The World In Your Eyes, Part Three
is written by Brian Ruckley with art by Angel Hernandez and Cachet Whitman, with colors by Joana Lafuente.
As a Deluxe from a few years ago I suppose Quake probably is that much taller than Refraktor or Skytread, yeah...
This issue is still moving at a pretty slow pace. But as the murder investigation and the fallout from the attack on the Ascenticon rally proceed, you start to feel that there's a lot that Rubble isn't being told. It's hard to say at this point whether that's because Bumblebee and company are trying to paint the best possible picture of Cybertronian society or because there are things they are genuinely not thinking about. In particular there's information about Quake's past - delivered by a character originally native to IDW Version 1! - and it does not
jibe with what we've been told about the state of things up to now. Something is wrong and it's not being addressed - which makes sense since that's generally why societies crumble.
We're getting hints about things beneath the surface, and when we do I start to get a sense of what they're going for with this slow burn. There's also a little bit of information as to how Transformers are created in this universe and - assuming it's correct since it's what they're telling Rubble - it's an interesting concept that explores how it could work to create metal people on a metal planet. There's interesting world-building and some curious contradictions in what we're seeing, and it's all happening off to the sides; meanwhile we're on issue three and I could probably sum up the active story happening in the foreground in less than four sentences if I wanted. I'm sure this is all going to become connected and most of the things we've learned will become important and I'm trying to be patient, but there's the question of whether I should have to try to be patient waiting for the A-story to become worth $4 a sliver to me.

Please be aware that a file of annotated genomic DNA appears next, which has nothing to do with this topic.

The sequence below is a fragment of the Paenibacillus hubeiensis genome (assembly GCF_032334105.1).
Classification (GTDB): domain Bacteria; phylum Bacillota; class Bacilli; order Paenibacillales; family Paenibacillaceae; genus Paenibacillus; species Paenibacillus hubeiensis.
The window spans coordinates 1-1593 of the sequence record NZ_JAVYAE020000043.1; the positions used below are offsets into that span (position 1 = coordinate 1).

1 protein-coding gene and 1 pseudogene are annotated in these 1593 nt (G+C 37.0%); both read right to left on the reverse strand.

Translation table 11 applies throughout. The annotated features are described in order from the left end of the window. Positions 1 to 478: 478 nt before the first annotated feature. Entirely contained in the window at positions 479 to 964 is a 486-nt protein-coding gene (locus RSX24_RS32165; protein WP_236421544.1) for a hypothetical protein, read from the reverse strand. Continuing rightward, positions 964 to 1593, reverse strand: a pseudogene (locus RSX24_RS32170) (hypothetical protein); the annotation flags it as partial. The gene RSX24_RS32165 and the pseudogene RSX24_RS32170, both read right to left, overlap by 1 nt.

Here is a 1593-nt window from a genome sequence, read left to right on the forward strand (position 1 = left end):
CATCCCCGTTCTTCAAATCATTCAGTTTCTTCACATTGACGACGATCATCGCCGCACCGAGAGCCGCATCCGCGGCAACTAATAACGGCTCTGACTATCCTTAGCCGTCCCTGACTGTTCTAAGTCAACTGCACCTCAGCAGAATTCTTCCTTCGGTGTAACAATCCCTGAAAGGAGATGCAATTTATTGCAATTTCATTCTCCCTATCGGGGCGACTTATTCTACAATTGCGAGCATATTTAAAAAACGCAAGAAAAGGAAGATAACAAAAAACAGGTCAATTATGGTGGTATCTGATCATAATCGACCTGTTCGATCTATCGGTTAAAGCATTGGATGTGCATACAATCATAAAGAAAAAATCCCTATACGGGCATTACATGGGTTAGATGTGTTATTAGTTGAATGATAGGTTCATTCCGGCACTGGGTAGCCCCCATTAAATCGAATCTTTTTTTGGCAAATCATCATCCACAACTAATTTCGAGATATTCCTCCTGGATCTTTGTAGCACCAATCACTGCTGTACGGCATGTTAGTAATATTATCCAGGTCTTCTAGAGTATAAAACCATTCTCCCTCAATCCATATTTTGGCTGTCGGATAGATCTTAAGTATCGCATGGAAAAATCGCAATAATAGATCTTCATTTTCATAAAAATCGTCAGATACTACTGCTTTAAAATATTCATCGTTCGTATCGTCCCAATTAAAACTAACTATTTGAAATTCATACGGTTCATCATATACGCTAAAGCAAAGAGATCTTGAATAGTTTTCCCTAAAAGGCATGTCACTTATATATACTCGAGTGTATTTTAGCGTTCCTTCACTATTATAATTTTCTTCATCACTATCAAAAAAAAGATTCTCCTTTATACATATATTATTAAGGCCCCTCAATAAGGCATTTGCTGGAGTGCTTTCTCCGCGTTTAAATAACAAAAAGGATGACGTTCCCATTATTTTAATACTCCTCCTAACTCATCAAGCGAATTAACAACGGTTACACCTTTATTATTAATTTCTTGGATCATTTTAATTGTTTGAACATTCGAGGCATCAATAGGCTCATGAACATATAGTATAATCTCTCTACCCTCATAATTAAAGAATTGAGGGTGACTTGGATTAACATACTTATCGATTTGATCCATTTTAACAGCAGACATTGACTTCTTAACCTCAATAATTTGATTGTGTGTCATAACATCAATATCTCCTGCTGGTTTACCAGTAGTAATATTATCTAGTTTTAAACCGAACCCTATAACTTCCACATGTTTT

The last noteworthy thing about the story is the introduction of Geomotus, who was discussed in a recent interview.
His introduction is pretty much exactly as John Barber laid out there. Almost word for word in fact. If anything, the brief description in the Barber interview contains slightly more
information. All I can really say with what we've been given so far is that I like and appreciate the concept of having Geomotus there, I think the kind of representation that Barber spoke of is both good and important, and that I hope he's given the kind of treatment that IDW has been able to give to previous characters who expanded the Transformers universe in these ways. If the past is any indicator I know that they will do their best. But there's not enough here to really judge yet.
Angel Hernandez takes most of the book's pages, with Cachet Whitman providing the start and finish. And it's kind of amazing how much more expressive our IDW v1 export looks than the rest of the cast! And again I feel that's the fault of the amazing fidelity that both artists are bringing to the toy designs. There are definitely some high points, like a brief action sequence Hernandez draws involving Bumblebee, and I just like how Whitman draws Megatron's face in general. And Joana Lafuente is helping them create some great atmosphere, be it in enclosed spaces or watching the wonders of Cybertron from a distance. The best way I can think to put it is that on all levels this is a book that needs to loosen up,
and I really don't think that's the fault of the artists from what I can see.